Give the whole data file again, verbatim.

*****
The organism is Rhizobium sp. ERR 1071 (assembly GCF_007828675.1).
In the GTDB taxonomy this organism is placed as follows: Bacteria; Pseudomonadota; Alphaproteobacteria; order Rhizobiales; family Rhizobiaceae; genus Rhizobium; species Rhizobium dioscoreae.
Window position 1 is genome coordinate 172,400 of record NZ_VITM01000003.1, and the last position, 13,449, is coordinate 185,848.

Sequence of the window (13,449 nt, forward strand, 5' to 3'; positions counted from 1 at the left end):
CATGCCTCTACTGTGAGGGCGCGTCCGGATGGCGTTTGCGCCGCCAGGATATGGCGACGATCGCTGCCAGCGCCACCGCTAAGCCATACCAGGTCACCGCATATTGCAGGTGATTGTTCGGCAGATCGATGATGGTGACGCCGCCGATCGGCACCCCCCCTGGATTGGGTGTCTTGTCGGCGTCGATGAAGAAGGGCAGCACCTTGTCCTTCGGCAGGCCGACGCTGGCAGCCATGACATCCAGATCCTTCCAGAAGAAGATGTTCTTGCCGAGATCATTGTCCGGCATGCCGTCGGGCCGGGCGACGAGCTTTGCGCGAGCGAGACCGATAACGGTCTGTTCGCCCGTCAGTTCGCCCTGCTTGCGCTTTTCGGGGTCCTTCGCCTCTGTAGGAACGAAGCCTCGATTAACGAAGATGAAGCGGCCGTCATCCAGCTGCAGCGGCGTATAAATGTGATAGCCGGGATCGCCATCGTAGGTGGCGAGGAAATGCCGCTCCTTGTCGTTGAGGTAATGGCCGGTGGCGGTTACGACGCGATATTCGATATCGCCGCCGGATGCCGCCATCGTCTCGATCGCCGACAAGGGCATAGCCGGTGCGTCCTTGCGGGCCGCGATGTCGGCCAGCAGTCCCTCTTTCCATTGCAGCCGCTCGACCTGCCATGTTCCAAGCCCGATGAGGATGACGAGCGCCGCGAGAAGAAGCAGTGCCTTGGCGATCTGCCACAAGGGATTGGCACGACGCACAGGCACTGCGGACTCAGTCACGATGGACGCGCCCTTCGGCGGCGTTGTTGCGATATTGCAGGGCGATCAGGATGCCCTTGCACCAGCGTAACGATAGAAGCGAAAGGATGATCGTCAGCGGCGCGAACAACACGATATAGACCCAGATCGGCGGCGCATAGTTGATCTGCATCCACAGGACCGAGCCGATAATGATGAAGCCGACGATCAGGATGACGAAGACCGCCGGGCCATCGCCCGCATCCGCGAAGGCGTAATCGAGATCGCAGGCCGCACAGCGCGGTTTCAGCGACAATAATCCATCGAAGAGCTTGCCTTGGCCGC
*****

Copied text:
The organism is Rhizobium sp. ERR 1071 (assembly GCF_007828675.1).
In the GTDB taxonomy this organism is placed as follows: Bacteria; Pseudomonadota; Alphaproteobacteria; order Rhizobiales; family Rhizobiaceae; genus Rhizobium; species Rhizobium dioscoreae.
Window position 1 is genome coordinate 172,400 of record NZ_VITM01000003.1, and the last position, 13,449, is coordinate 185,848.

Sequence of the window (13,449 nt, forward strand, 5' to 3'; positions counted from 1 at the left end):
CATGCCTCTACTGTGAGGGCGCGTCCGGATGGCGTTTGCGCCGCCAGGATATGGCGACGATCGCTGCCAGCGCCACCGCTAAGCCATACCAGGTCACCGCATATTGCAGGTGATTGTTCGGCAGATCGATGATGGTGACGCCGCCGATCGGCACCCCCCCTGGATTGGGTGTCTTGTCGGCGTCGATGAAGAAGGGCAGCACCTTGTCCTTCGGCAGGCCGACGCTGGCAGCCATGACATCCAGATCCTTCCAGAAGAAGATGTTCTTGCCGAGATCATTGTCCGGCATGCCGTCGGGCCGGGCGACGAGCTTTGCGCGAGCGAGACCGATAACGGTCTGTTCGCCCGTCAGTTCGCCCTGCTTGCGCTTTTCGGGGTCCTTCGCCTCTGTAGGAACGAAGCCTCGATTAACGAAGATGAAGCGGCCGTCATCCAGCTGCAGCGGCGTATAAATGTGATAGCCGGGATCGCCATCGTAGGTGGCGAGGAAATGCCGCTCCTTGTCGTTGAGGTAATGGCCGGTGGCGGTTACGACGCGATATTCGATATCGCCGCCGGATGCCGCCATCGTCTCGATCGCCGACAAGGGCATAGCCGGTGCGTCCTTGCGGGCCGCGATGTCGGCCAGCAGTCCCTCTTTCCATTGCAGCCGCTCGACCTGCCATGTTCCAAGCCCGATGAGGATGACGAGCGCCGCGAGAAGAAGCAGTGCCTTGGCGATCTGCCACAAGGGATTGGCACGACGCACAGGCACTGCGGACTCAGTCACGATGGACGCGCCCTTCGGCGGCGTTGTTGCGATATTGCAGGGCGATCAGGATGCCCTTGCACCAGCGTAACGATAGAAGCGAAAGGATGATCGTCAGCGGCGCGAACAACACGATATAGACCCAGATCGGCGGCGCATAGTTGATCTGCATCCACAGGACCGAGCCGATAATGATGAAGCCGACGATCAGGATGACGAAGACCGCCGGGCCATCGCCCGCATCCGCGAAGGCGTAATCGAGATCGCAGGCCGCACAGCGCGGTTTCAGCGACAATAATCCATCGAAGAGCTTGCCTTGGCCGC